In thinking about whether awards increase or decrease productivity on net. the precise counter-factual is important. Let us accept as Truth that winners of the Fields Medal decrease in productivity, even so that doesn’t mean that eliminating the Fields Medal would increase productivity let alone that eliminating all awards would increase productivity (remember, the productivity of the contenders may be more important than the productivity of the winners). Perhaps the most justifiable policy recommendation is that one shouldn’t give awards to young people, a Fields Medal for lifetime achievement, much as the economics Nobel is given, might encourage more achievement.

Paul Samuelson wrote of Chasing the Bitch Goddess of Success:

Scientists are as avaricious and competitive as Smithian businessmen. The coin they seek is not apples, nuts, and yachts; nor is it the coin itself, or power as that term is ordinarily used. Scholars seek fame.

But, paraphrasing Tyler, what price early fame?

“even taking into account the enhanced incentive to explore it’s not obviously good for mathematics……..Perhaps the most justifiable policy recommendation is that one shouldn’t give awards to young people”Nope. I don’t think your conclusions are logical.

What if the desire to win a Fields is what causes the curves to be as high as where they are? In both contenders & Medalists. Your counterfactual of no-Fields or late-life-Fields may very well shift both curves downwards.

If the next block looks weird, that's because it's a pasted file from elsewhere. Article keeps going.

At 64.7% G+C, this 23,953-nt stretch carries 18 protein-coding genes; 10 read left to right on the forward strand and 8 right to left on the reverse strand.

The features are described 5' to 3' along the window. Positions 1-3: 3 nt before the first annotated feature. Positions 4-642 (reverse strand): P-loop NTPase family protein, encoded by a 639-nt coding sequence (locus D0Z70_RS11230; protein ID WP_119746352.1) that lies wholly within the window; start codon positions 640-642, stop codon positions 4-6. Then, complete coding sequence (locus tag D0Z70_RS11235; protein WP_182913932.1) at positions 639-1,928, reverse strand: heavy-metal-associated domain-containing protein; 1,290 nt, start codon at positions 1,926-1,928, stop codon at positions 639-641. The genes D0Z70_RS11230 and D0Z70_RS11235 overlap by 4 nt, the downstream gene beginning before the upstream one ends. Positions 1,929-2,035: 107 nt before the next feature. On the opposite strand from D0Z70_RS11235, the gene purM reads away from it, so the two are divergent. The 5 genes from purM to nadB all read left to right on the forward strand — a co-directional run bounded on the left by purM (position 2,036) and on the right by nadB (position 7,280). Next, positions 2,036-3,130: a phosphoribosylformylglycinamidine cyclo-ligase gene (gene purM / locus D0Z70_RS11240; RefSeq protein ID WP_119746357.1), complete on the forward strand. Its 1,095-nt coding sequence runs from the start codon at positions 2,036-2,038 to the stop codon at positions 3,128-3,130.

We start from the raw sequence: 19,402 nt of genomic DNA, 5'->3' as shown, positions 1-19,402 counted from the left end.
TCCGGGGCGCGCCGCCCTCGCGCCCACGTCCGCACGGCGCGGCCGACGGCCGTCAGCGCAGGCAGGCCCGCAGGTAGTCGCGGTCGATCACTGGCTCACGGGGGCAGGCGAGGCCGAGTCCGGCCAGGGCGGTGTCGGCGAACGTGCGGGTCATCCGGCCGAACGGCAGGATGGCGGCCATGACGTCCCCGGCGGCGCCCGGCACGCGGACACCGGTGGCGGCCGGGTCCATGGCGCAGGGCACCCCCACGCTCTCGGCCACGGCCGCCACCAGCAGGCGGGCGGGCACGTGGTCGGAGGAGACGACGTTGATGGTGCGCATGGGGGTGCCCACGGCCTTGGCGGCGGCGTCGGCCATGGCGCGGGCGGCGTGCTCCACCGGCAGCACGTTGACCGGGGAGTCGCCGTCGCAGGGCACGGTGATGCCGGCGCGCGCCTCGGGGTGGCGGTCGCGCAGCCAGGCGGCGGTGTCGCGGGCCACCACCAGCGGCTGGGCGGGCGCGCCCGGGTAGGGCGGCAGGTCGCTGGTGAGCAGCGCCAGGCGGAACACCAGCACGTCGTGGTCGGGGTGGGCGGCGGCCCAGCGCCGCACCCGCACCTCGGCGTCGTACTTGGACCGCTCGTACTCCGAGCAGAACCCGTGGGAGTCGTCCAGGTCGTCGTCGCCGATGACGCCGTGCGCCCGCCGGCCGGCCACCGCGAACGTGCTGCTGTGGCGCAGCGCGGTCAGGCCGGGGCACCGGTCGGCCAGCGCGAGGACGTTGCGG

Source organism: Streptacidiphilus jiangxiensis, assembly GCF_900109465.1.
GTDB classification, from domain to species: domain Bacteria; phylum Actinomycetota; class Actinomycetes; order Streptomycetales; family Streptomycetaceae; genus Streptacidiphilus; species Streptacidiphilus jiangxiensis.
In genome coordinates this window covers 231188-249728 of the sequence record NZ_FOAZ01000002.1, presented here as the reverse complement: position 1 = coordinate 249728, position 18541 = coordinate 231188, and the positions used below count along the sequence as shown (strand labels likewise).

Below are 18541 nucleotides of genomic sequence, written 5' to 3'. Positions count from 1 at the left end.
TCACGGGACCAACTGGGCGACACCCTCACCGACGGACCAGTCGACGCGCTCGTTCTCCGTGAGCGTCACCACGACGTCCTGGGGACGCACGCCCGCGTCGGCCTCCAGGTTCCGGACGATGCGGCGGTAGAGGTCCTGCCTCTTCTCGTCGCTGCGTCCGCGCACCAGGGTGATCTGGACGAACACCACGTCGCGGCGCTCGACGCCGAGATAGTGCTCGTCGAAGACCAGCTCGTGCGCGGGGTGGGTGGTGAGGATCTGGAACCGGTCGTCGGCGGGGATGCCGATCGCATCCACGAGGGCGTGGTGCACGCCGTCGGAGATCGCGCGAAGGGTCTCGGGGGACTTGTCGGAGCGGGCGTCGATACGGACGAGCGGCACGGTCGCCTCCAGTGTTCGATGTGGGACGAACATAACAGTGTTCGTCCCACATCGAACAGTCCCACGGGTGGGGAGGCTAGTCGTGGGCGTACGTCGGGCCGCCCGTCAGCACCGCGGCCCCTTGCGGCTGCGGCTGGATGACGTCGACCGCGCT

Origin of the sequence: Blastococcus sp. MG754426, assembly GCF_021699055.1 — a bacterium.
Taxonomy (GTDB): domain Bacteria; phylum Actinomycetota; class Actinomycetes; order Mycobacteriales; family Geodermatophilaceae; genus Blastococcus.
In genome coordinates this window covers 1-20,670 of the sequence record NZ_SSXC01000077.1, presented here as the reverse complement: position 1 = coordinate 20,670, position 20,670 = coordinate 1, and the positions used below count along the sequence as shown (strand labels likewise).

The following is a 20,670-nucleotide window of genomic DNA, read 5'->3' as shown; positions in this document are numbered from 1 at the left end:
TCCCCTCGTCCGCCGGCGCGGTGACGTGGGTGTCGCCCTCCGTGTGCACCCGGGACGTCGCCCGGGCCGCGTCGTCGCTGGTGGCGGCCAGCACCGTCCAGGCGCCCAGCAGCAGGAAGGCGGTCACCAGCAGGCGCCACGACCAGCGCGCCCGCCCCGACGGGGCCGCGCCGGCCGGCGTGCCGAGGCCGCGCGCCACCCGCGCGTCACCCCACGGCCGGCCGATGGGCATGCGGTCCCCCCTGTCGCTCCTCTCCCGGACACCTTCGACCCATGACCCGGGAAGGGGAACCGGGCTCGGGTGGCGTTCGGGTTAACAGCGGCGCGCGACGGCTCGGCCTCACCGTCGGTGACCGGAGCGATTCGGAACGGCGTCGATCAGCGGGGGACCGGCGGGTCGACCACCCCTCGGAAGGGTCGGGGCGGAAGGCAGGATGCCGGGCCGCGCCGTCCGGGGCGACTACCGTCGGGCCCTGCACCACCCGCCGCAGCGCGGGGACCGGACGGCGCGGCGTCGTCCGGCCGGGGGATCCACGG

There’s reasonable reason to believe people work harder for a near-term reward than a far-horizon reward. In any case, isn’t it true that Math is a game for young minds? Post 40 productivity may not be as important.

Right. The joke at the dog races is that the dog that manages to catch the mechanical rabbit never wants to race again. It’s still great for motivating the dogs, though.

Yeah, this seems kinda obvious…

Yeah, so obvious that Alex discusses this point in the post! See paragraph beginning “In thinking…

A tiered award system, with a prestigious post-Field award, might indeed incentivize post-40 productivity, assuming that we even want these people to stay in mathematics rather than branching out into some other area. (Maybe, it’s not such a bad thing that, once someone has reached the pinnacle in one area, they try to accomplish something else in some other area.)